Immediately the wags started to speculate about the cause of the divorce. Perhaps Gwyneth was cheating on Chris with Elle Macpherson’s husband, hotel billionaire Jeff Soffer. Or perhaps she was fooling around with entertainment lawyer Kevin Yorn instead. Then again, maybe it was actually Chris who was doing the cheating—with an SNL assistant, or with Alexa Chung, or with someone else. Who knows.
Either way, Martin has publicly shouldered much of the blame. “You can be with someone very wonderful,” he told a BBC DJ last month, “but because of your own issues you cannot let that be celebrated in the right way.” Elsewhere, he said Ghost Stories was a concept album about the divorce and how “you let the things that happen to you in the past—your ghosts...affect your present and your future.”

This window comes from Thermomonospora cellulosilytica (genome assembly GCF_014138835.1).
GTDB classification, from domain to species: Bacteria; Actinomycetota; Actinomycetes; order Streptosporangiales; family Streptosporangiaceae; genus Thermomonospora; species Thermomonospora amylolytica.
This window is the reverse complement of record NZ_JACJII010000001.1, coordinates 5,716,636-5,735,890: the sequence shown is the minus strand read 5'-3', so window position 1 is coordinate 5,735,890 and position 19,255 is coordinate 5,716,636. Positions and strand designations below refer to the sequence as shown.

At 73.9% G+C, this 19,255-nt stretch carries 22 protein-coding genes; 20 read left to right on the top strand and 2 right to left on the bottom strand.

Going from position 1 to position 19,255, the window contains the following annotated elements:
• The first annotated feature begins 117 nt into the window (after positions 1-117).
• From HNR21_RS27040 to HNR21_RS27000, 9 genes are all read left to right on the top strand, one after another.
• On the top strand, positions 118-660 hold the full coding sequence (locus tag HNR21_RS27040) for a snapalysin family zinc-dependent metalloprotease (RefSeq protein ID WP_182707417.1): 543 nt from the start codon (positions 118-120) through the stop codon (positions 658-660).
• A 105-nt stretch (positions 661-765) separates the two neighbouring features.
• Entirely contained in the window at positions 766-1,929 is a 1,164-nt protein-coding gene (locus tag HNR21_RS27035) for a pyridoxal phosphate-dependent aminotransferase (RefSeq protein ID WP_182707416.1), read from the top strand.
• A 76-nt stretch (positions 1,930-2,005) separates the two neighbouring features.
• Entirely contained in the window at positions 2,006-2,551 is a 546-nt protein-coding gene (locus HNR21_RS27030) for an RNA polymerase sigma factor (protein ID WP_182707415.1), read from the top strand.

This is precisely what the LP, out May 19 on Atlantic Records, sounds like—and that’s not a good thing. The first issue is the music. According to reports, the band’s first concept for Ghost Stories was, in fact, musical: to abandon the big pop sound that defined their previous album, Mylo Xyloto, and create a “stripped-down, more acoustic collection” instead. “There’s only so far you can go without becoming pompous and a bit overblown, so we’ll tread that line very carefully,” drummer Will Champion told the BBC. “Reset. Recalibrate.” Martin confirmed this shift when he told the same outlet that “ever since our band came out, we have been a very polarizing group because we do a certain thing very well”—and confessed that he can no longer “enjoy the thing that we are good at.”